President Johnson Appoints the Kerner Commission

Following nationwide race riots that had been occuring in Black and Latino neighborhoods between 1965 and 1967, President Lyndon B. Johnson appointed what is now popularly known as the Kerner Commission in July 27, 1967. Formally known as the National Advisory Commission on Civil Disorders, the 11-member Commission was chaired by Illinois Governor Otto Kerner (D).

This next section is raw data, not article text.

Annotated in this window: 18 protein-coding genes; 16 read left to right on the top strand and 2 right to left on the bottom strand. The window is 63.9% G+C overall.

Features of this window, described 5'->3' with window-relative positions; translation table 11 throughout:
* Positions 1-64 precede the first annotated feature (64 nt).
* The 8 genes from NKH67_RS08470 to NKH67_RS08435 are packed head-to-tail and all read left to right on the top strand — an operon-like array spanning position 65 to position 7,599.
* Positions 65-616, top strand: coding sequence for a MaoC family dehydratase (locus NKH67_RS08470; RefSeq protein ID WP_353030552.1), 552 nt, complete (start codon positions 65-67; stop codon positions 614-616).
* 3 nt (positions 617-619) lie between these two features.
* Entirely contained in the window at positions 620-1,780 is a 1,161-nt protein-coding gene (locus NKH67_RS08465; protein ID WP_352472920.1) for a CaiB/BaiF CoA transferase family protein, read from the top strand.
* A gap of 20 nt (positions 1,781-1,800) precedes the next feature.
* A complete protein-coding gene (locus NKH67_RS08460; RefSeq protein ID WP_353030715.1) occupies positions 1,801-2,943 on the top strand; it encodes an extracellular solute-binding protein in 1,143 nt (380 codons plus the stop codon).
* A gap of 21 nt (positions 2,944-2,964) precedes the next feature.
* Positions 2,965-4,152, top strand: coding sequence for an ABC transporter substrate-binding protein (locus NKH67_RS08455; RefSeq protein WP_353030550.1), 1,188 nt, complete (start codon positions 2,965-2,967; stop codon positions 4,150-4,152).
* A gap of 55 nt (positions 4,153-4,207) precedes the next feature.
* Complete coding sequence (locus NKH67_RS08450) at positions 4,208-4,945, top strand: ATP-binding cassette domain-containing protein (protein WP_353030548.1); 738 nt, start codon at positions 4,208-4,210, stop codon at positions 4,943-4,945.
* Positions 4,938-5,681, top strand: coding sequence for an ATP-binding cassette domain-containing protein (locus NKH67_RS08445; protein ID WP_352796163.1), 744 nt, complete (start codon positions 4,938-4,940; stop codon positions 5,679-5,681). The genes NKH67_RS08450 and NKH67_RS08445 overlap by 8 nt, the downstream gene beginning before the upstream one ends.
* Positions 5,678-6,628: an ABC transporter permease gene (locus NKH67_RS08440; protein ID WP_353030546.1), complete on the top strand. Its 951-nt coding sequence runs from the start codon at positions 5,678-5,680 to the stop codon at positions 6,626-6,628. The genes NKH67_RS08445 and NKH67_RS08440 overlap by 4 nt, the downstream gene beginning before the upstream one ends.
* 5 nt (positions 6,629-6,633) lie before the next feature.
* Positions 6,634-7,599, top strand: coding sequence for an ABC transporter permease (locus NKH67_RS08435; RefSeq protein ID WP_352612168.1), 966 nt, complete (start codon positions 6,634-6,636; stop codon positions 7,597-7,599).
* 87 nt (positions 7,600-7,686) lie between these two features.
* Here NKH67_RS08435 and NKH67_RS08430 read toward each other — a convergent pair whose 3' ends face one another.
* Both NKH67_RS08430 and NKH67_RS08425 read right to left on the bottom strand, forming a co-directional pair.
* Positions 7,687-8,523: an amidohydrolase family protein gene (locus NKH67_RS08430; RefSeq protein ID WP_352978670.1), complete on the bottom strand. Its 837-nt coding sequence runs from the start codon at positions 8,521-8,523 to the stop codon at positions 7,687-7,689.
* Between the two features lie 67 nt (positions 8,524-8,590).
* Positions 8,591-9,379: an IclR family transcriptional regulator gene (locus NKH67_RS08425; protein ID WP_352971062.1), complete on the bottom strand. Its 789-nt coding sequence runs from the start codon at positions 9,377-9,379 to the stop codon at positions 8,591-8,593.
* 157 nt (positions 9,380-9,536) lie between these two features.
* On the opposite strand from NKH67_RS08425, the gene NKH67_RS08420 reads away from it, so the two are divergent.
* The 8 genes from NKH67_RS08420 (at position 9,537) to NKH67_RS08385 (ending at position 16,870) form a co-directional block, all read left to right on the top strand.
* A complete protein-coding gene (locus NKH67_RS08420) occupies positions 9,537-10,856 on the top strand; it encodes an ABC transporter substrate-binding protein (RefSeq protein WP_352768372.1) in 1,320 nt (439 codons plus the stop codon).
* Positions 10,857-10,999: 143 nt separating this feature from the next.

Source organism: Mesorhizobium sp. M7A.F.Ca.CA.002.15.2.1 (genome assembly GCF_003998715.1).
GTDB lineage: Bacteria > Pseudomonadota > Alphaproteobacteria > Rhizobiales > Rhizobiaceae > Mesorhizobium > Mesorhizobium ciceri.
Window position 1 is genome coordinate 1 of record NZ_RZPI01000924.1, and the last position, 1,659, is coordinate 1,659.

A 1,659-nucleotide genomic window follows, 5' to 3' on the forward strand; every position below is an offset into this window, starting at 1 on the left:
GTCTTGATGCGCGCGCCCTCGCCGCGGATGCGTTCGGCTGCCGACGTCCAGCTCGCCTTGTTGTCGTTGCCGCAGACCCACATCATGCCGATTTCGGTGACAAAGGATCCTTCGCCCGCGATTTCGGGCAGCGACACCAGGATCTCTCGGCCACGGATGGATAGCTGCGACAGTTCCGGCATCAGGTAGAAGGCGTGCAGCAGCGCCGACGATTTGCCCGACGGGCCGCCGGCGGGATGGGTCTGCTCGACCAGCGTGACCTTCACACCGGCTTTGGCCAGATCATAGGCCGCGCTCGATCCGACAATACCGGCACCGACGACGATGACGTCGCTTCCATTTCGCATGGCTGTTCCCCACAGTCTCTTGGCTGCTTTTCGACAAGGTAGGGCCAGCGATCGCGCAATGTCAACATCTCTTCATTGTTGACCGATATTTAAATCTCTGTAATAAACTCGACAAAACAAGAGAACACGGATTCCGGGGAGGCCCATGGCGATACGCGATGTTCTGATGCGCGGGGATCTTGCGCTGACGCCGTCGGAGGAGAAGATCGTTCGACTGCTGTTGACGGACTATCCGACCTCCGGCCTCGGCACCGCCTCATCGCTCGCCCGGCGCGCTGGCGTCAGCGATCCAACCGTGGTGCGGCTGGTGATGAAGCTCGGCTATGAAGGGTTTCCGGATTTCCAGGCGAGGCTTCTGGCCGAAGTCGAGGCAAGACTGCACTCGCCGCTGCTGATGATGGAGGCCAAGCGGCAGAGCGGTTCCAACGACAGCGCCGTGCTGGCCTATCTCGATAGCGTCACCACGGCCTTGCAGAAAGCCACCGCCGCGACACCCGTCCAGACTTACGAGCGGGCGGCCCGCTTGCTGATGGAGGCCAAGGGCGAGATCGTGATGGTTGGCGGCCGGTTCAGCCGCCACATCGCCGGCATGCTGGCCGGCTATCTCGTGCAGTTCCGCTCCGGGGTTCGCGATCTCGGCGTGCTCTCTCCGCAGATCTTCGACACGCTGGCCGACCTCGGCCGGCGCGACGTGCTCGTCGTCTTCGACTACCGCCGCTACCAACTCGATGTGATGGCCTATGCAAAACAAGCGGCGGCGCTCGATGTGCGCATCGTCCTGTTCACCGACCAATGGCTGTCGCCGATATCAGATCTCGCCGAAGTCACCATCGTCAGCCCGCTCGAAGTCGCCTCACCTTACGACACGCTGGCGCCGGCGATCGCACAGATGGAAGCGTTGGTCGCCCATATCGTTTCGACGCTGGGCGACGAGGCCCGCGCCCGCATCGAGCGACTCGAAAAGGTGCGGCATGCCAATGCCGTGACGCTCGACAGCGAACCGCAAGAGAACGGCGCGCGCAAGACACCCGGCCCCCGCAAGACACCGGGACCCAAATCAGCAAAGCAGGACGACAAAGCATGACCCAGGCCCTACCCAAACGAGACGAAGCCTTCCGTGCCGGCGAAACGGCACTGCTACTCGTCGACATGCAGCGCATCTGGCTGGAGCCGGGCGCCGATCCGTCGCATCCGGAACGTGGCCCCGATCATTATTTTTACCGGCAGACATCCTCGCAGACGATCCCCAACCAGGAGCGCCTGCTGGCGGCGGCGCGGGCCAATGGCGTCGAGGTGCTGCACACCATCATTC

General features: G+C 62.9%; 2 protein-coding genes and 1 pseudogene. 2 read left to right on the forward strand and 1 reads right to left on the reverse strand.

The final commission report was released in February 1968. Its overarching finding was that the riots stemmed from frustration at the lack of economic opportunity amongst Black Americans, and included the famous passage: “our nation is moving toward two societies, one black, one white—separate and unequal.”  The Commission’s findings and recommendations were largely ignored.   Just week’s after the Commission released its report, Dr. King was assassinated causing more rioting and pressuring President Johnson to take some action.